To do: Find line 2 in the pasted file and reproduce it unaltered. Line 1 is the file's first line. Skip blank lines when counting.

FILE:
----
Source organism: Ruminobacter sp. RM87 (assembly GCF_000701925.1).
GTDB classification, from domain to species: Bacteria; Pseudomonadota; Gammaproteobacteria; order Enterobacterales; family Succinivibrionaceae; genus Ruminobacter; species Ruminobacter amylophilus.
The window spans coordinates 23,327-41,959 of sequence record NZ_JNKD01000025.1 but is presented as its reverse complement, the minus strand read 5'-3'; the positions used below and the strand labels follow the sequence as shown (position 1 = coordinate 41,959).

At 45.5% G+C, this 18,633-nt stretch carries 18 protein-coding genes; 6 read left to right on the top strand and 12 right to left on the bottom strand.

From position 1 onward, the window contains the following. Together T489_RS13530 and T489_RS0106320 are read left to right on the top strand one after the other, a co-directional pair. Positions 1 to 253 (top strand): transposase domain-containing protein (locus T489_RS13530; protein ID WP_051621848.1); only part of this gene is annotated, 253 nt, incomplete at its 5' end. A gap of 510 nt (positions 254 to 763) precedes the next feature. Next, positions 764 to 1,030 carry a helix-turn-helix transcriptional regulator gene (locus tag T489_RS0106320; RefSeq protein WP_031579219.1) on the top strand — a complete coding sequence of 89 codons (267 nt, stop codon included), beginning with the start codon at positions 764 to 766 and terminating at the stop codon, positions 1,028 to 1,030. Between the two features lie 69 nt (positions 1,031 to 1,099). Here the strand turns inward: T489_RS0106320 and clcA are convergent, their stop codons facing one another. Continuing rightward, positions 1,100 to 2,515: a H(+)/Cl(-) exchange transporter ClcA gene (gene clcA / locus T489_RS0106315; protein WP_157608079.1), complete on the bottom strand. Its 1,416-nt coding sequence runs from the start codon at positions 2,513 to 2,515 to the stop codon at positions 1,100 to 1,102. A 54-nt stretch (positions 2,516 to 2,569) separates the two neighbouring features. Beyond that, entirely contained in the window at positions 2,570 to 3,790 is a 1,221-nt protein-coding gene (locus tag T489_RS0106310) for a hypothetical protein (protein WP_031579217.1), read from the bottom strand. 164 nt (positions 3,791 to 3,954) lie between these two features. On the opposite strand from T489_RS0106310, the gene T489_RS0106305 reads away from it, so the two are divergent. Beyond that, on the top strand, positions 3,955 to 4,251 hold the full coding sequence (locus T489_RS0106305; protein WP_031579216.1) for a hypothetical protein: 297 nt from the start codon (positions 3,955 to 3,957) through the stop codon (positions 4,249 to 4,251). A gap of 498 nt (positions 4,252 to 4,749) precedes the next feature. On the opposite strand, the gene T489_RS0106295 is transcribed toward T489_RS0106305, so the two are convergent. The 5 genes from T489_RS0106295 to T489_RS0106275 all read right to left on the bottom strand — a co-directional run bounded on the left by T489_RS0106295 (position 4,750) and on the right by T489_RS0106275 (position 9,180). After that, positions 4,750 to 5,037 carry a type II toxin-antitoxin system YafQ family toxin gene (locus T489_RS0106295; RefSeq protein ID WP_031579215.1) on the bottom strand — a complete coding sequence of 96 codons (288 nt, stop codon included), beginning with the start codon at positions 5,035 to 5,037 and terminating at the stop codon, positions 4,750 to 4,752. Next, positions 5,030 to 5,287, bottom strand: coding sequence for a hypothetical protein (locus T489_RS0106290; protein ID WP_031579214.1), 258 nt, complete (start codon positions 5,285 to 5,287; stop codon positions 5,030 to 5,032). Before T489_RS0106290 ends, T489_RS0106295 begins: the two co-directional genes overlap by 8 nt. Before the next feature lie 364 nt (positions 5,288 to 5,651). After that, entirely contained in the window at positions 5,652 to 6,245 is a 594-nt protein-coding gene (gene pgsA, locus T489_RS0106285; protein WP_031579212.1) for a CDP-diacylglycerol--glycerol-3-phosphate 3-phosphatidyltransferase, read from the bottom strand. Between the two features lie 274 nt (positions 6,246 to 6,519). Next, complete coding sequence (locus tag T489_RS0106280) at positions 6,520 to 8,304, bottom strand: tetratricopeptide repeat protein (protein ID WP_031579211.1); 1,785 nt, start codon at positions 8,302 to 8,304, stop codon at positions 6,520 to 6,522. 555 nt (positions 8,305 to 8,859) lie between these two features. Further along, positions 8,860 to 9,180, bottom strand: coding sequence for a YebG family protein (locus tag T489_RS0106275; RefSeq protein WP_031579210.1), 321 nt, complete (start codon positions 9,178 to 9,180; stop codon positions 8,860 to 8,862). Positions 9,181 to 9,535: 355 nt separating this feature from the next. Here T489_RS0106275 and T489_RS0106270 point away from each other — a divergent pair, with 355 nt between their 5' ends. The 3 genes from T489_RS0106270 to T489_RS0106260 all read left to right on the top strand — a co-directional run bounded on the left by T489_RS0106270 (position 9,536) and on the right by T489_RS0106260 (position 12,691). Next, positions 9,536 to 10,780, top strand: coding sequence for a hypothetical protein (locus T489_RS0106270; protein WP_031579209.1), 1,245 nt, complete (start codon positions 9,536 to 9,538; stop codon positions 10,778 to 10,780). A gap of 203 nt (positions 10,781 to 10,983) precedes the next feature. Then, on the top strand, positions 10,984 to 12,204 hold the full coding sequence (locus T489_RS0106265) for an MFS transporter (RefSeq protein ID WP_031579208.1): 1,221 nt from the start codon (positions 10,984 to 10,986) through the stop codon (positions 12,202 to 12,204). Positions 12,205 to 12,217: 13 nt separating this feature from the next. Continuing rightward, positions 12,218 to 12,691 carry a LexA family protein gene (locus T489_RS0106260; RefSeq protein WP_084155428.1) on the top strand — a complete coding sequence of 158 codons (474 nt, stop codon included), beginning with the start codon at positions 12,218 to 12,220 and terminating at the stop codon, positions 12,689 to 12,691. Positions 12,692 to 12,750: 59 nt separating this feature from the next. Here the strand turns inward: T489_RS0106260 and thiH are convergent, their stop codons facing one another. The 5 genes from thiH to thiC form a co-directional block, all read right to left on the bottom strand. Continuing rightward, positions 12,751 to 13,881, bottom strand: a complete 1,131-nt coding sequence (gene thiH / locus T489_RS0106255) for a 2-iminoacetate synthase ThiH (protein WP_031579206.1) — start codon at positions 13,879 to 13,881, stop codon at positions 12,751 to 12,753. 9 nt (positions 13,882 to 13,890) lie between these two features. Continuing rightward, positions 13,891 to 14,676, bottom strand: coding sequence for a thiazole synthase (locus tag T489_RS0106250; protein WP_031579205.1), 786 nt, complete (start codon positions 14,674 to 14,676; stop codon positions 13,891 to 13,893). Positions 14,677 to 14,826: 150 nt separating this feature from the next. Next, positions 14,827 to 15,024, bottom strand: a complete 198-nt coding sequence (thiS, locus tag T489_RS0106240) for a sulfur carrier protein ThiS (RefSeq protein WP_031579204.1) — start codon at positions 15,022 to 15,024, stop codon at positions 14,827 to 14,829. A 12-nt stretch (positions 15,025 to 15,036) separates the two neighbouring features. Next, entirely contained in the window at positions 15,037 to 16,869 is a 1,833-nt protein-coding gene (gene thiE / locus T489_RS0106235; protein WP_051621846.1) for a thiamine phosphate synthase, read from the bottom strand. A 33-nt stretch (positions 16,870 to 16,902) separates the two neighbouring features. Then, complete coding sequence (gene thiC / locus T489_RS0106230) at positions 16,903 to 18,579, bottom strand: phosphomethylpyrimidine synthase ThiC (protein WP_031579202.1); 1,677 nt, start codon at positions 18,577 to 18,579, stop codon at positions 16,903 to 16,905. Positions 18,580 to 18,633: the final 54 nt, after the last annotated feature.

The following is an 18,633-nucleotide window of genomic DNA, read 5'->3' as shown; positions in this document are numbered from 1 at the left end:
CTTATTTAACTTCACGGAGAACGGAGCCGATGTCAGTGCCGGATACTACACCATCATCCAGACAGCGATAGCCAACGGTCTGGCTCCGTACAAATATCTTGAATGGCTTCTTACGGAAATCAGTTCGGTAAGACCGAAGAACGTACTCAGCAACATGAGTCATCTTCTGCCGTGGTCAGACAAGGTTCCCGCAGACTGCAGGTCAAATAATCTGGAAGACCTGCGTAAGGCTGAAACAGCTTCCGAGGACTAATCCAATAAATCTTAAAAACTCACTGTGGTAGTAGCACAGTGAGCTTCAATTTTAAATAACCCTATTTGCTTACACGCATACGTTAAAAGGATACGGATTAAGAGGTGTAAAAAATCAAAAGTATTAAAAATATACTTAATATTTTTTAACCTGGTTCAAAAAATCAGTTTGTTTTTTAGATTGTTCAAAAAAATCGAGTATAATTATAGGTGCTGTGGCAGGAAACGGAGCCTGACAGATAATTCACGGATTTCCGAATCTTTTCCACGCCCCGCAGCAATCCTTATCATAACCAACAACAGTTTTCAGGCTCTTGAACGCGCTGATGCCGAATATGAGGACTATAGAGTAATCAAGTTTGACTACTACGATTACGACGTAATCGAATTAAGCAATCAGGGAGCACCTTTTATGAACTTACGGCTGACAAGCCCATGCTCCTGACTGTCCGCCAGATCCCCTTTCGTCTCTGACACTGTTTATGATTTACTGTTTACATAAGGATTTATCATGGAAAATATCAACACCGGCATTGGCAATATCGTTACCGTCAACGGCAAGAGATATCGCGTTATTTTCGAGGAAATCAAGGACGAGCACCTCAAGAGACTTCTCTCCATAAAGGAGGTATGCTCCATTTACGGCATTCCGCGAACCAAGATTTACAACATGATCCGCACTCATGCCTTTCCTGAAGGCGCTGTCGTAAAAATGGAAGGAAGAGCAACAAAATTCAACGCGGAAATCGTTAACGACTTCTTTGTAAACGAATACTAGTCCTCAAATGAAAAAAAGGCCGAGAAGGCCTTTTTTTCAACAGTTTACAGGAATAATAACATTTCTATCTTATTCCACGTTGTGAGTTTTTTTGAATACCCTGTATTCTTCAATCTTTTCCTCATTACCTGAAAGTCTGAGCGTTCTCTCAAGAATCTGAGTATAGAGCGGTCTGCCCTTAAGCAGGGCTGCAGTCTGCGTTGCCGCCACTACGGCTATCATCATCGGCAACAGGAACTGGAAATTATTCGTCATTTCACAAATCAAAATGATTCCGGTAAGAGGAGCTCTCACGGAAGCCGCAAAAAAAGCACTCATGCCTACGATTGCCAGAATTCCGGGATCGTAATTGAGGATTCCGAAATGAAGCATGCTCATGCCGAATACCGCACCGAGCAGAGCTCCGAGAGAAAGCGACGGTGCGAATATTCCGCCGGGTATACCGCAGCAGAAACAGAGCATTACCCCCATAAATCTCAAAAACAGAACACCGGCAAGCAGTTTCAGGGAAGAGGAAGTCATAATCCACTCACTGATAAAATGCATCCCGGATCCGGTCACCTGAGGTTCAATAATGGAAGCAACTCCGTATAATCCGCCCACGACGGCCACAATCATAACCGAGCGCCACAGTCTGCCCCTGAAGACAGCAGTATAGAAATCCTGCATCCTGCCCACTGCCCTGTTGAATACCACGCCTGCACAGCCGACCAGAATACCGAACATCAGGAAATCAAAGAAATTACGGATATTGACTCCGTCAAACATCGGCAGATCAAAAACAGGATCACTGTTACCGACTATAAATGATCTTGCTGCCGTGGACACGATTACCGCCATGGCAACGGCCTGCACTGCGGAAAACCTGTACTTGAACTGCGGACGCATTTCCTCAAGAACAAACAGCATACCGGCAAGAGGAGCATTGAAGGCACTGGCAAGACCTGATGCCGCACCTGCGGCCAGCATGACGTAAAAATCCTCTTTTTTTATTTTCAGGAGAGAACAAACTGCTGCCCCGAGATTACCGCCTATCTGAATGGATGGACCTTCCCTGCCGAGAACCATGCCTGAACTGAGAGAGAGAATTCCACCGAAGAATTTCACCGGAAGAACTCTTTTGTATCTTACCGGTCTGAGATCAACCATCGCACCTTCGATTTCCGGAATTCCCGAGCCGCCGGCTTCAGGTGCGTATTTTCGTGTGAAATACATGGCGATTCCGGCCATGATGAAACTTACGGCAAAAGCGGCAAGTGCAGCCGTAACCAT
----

GTDB classification, from domain to species: Bacteria; Pseudomonadota; Gammaproteobacteria; order Enterobacterales; family Succinivibrionaceae; genus Ruminobacter; species Ruminobacter amylophilus.